As you might be used to by now, my circuit is based around an inter-stage loaded driver into the output tube. Well, hate to be a bore, but the same goes here. I find the IT is the best solution for driving output tubes due to the ability to offer a low impedance to the grid of the power tube which comes in handy when driving some current in there. Second, it replaces the anode load (choke or resistor), a capacitor and a resistor/choke to ground (one part instead of three). Sound doesn't suffer either from using this approach. The 1:1 ratio insures the best possible bandwidth and coupling between primary and secondary. As I don't need extra gain, I do not see a reason to chose for a step-up or step-down ratio.



The output tube is the long lost cousin of the 10, namely the 842. This tube is a rare one as I have not found any since this year. The 842 is identical in construction to the 10, with exception of the grid pitch. This grid gives the 842 a mu of 3 and Rp of 2K5. I've biased it at 425V/24mA using fixed bias. This is still nagging me, so I might be changing this at a later date. The fact that I now have a 20K pot in the grid circuit does not give me peace of mind. It is a trade-off to the 3K9 resistor that I would otherwise have to stick in the cathode circuit.

The load for the 842 is a 12K OPT made to operate over 80Hz. This means the induction is a bit lower than a standard full-range OPT giving it a benefit of fewer windings and a smaller core. HF is increased a bit due to this, something I am after for my Oris horns. Bass is handled by seperate amps, so I do not need to concern this amp with frequencies below 50-80Hz.


A problem I ran into was with the B+ supply of the 842. As the bias voltage is quite high at -100V, this means that I would need a B+ of around 540V using auto biasing and a high value cathode resistor. I don't like using a cathode resistor (3K9) that is higher than the plate impedance of the tube (2K5). The option that is left is to use a fixed bias supply.  I haven't used fixed bias for quite a while now, the reason being is that I found the sound of the auto bias better to my liking (rounder, sweeter, bla bla). Another dislike towards fixed bias was that if the bias supply died while playing, it would most likely cost me the output tube. This is not a real issue when playing with a Sovtek 2A3, but it IS when I have my 80 year old, new testing UX210's plugged in. Why use it with the impossible to find 842 then... argh, I'd better stop thinking about it before I change my mind...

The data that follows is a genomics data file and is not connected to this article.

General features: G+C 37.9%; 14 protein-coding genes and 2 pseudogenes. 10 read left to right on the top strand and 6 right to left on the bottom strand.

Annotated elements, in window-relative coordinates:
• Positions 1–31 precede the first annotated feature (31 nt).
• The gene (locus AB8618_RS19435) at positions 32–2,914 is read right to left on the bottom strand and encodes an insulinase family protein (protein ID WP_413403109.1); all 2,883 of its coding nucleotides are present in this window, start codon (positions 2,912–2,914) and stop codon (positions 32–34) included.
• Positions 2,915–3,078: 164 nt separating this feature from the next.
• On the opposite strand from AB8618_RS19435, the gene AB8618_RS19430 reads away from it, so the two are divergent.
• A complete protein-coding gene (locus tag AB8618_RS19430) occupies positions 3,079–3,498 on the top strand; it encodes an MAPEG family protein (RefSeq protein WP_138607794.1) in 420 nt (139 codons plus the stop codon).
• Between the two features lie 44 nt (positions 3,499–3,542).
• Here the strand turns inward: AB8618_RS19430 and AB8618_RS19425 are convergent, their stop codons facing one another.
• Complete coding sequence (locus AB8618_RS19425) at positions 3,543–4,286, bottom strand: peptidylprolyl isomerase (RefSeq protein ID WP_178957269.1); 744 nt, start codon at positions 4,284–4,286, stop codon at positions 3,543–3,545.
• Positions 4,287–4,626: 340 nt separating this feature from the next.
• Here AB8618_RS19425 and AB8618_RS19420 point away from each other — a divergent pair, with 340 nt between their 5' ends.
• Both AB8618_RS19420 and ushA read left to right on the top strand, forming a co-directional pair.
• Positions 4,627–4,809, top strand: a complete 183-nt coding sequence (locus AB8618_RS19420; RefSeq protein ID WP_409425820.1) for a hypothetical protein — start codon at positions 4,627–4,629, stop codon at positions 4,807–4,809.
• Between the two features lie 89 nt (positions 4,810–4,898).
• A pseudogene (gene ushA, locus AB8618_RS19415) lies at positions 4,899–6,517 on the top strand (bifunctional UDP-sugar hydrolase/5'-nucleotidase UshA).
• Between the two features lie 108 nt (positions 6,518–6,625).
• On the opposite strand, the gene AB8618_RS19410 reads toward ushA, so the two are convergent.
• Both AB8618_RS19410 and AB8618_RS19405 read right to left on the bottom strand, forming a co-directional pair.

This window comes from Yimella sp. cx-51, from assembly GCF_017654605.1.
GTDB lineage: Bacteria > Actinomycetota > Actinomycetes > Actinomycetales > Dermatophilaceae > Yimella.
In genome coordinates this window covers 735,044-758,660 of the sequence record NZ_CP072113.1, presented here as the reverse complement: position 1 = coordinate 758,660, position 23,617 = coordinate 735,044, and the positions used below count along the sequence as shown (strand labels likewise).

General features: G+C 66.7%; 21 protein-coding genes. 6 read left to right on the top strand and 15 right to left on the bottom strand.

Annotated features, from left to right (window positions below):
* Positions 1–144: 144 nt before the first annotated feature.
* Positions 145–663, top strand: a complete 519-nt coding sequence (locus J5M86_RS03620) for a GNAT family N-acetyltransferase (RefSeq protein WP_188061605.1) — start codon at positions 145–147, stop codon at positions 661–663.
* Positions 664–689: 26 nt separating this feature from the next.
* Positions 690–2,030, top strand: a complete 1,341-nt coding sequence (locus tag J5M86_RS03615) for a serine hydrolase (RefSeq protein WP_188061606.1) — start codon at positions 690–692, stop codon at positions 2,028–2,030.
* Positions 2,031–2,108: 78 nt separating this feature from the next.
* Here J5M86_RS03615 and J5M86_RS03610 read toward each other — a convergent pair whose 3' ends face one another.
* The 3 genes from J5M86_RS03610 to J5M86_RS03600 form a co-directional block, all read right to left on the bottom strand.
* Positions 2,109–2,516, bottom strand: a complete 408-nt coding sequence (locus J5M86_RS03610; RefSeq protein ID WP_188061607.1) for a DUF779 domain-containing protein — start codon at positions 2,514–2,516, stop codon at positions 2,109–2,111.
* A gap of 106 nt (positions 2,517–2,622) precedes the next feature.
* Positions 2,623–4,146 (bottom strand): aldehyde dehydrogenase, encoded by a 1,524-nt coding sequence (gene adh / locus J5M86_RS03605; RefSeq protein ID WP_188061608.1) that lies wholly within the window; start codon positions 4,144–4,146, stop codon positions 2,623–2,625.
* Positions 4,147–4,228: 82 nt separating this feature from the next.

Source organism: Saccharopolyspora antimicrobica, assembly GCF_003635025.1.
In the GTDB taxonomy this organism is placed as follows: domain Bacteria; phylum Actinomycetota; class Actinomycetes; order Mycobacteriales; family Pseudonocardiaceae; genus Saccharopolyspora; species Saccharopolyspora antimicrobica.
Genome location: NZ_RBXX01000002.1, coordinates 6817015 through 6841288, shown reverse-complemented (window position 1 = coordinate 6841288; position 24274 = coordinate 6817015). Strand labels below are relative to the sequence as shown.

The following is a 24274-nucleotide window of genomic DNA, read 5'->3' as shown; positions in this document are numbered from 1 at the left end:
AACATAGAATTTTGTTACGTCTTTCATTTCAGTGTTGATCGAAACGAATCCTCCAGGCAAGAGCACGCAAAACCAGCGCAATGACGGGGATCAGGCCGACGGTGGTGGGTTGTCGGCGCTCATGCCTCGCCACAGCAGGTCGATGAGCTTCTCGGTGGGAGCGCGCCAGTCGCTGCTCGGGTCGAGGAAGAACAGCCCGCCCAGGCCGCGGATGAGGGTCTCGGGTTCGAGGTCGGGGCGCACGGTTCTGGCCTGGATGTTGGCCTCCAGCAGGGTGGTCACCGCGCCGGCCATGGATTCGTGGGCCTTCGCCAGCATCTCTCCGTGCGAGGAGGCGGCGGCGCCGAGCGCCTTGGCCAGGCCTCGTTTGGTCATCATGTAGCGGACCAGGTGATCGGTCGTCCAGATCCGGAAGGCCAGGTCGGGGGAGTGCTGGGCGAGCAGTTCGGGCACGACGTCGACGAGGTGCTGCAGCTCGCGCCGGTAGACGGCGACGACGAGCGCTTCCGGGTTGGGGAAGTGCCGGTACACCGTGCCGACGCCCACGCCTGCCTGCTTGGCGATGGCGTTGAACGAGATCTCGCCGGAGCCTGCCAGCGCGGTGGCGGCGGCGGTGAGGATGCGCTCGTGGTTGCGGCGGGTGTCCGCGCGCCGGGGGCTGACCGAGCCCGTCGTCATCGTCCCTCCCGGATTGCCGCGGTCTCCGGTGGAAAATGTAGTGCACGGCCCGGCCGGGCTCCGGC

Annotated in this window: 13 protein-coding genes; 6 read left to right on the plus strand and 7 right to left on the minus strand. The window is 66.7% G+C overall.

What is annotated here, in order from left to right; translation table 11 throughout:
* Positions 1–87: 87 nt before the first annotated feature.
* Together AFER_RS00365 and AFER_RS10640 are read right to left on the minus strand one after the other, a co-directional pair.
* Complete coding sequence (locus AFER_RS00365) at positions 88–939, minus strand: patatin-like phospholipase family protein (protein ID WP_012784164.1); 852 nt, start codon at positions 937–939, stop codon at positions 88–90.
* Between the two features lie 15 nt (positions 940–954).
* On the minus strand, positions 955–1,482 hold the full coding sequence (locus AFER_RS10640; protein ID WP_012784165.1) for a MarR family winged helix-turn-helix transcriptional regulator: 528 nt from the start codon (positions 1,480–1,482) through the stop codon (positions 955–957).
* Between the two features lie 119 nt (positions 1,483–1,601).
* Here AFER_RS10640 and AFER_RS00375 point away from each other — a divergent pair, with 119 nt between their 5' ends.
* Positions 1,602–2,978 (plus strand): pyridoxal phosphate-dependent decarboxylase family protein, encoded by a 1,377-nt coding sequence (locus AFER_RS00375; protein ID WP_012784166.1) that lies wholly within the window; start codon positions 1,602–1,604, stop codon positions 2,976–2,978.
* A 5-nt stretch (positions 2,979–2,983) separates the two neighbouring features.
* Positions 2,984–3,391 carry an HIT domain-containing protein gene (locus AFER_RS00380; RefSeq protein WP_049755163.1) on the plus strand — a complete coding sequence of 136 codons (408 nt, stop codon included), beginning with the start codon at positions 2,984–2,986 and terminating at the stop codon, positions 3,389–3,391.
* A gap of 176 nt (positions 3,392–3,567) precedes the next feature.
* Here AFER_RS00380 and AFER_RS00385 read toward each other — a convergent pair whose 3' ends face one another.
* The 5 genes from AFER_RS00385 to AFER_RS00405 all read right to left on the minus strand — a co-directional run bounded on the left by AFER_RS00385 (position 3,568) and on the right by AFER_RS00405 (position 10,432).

I'm looking around to see if I can't make some sort of protection on the amount of anode current.


Each filament supply will have it's own power transformer to minimize any coupling between the different filaments and will have taps to be used in combination with a current source or a passive supply setup. The supply will use two 15mH filter chokes (ferrite core as seen in speaker cross-overs) as choke-input filter connected together with a 22.000uF cap in an 18dB filter. The last choke will act as current-source for the filament so to speak.

For the 10Y I chose a current regulated supply to get it as quiet as possible. The components were chosen so I can easily change between passive DC and current source.


I may wind air core chokes later on, this will only require a lump of isolated wire and a bobbin. RIght now I am playing with a new LCR meter to see what I will require in terms of length and windings. I just made a 20mH choke and it looks very nice at 100Hz and 1kHz (same values).


More work to be done here soon....

B+ supply for the 842

Jim de Kort